It’s the fifth week in salesman Andrew “Andy” Joyce’s journey to reclaim his waist and things are starting to heat up. After a 10.5km fun run at Bang Whad Dam in Kathu, Andy was pleasantly surprised at how much energy he had left.
To step things up a bit, RPM Health Club Manager Hayden Rhodes has Andy adding a bit more of the “good” stuff to his meals – some more butter and coconut oil along with other healthy fats.
“Your body requries fat in order to burn fat,” Rhodes says, “You cannot think right if you do not have the right fat in your brain, and the good fats keep you going.”
But that’s just the tip of the iceberg lettuce.
From the outset, Rhodes has helped Andy to visualise his workouts and take time out of the day to fully focus on his fitness potential. Gestures such as pushing the plate away after eating until satisfied (not full), telling your dinner mates that you have finished your meal, visualising workouts and runs between five to 15 minutes, and even posting photos of your fitness goals on social media are all part of the plan.
“We call these anchors and it started in the first week. One them has me playing with my wedding ring and think about when I was younger and much fitter. When I see something I crave or a fast food place, I play with my ring and that way I can remember what my goal is,” Andy says.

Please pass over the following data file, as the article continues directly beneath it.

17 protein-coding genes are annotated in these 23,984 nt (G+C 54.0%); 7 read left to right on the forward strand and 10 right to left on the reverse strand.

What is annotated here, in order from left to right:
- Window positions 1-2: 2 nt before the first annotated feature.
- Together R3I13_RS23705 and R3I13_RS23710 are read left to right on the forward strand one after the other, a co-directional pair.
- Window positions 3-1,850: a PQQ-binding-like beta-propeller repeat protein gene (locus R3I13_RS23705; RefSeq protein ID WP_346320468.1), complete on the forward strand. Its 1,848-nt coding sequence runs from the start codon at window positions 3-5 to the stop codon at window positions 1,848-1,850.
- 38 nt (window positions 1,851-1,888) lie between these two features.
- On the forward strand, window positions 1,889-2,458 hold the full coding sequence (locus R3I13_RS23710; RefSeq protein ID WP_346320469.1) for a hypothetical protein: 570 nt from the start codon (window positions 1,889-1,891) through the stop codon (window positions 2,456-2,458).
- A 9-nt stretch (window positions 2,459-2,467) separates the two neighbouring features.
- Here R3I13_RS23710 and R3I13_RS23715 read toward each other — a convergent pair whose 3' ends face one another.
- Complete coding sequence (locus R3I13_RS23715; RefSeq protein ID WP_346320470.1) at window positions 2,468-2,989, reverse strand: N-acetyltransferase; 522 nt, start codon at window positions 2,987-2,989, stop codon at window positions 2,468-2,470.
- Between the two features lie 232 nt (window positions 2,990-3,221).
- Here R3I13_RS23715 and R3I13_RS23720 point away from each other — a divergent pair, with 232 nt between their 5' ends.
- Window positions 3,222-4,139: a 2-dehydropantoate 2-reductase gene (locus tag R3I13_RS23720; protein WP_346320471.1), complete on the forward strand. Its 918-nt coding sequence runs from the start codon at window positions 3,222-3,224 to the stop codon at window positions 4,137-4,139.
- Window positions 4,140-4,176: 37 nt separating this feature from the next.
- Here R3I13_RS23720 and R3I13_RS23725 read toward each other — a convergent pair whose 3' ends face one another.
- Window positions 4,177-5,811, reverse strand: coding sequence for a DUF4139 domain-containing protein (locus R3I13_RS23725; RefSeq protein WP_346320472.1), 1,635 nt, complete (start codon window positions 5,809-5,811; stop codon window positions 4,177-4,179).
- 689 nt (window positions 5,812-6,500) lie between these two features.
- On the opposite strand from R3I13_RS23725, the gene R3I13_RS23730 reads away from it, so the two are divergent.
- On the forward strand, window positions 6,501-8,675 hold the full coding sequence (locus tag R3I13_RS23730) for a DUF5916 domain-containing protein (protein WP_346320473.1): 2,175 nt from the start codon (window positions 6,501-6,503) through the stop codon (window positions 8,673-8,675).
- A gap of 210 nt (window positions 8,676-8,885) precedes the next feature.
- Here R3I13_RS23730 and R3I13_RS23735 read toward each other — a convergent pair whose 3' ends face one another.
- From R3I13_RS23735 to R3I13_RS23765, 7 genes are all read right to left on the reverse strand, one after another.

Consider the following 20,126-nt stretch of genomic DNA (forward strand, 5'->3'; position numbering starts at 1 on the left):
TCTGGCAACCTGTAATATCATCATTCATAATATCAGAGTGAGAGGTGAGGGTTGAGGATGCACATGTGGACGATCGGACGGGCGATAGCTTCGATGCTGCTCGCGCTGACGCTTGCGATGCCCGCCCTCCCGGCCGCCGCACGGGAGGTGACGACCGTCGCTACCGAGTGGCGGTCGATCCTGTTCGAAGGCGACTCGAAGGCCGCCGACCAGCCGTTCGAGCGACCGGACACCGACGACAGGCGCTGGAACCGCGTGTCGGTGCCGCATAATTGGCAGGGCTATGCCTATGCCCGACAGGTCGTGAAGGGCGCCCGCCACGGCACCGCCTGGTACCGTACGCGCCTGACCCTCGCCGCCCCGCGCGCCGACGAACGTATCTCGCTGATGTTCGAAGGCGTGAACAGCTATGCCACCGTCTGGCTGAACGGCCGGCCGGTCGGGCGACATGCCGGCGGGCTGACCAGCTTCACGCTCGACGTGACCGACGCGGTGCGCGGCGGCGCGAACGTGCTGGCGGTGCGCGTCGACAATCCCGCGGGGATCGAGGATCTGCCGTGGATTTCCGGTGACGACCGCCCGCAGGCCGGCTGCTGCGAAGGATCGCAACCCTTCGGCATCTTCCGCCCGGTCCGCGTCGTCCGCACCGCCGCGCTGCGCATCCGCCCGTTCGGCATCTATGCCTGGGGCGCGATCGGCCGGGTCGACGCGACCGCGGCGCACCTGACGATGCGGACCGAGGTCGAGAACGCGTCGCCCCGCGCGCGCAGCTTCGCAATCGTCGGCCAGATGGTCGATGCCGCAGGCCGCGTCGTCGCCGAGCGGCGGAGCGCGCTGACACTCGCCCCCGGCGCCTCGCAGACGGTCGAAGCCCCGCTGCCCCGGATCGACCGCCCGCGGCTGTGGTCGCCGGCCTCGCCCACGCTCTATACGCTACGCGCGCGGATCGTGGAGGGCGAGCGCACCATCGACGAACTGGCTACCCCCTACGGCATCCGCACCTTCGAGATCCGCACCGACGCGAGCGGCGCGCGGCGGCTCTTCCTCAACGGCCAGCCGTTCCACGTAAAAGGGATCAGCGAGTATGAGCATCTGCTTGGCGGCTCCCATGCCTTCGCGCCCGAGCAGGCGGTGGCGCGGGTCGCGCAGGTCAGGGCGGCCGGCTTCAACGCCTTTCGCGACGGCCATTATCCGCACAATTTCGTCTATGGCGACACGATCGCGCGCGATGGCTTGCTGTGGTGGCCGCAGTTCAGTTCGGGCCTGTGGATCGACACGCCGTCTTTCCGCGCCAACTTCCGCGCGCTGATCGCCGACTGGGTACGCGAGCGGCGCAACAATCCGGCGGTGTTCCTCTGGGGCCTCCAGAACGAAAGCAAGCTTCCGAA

According to Rhodes, the journey to fitness is as much psychological as it is physical.
“If we haven’t got the head game right, then nothing else will follow... all of the bad habits are linked with the subconsious mind,” Rhodes says, “one of the key things with visualisation, if you do it correctly, is it can help to prompt more of a long-lasting change.”
The psychology of shedding fat plays a huge role in Rhodes’ coaching and, as he explains, visualisation can help Andy make necessary shifts in his thinking to boost hit fitness level and maintain.
“Most people remain overweight and fall into a pattern because they have been thinking in a certain way for years,” Rhodes says, “It has little to do with exercise and diet. One of the first things that has to happen is for Andy to be really clear why he wants to be fitter.”
The head games seem to be working, as Andy has begun to explode into his hour-long workouts.
“The main thing that sticks with me that [Rhodes] says: I don’t think about fitness. I think about being strong and healthy. When you get strong, then the fitness will come,” Andy says.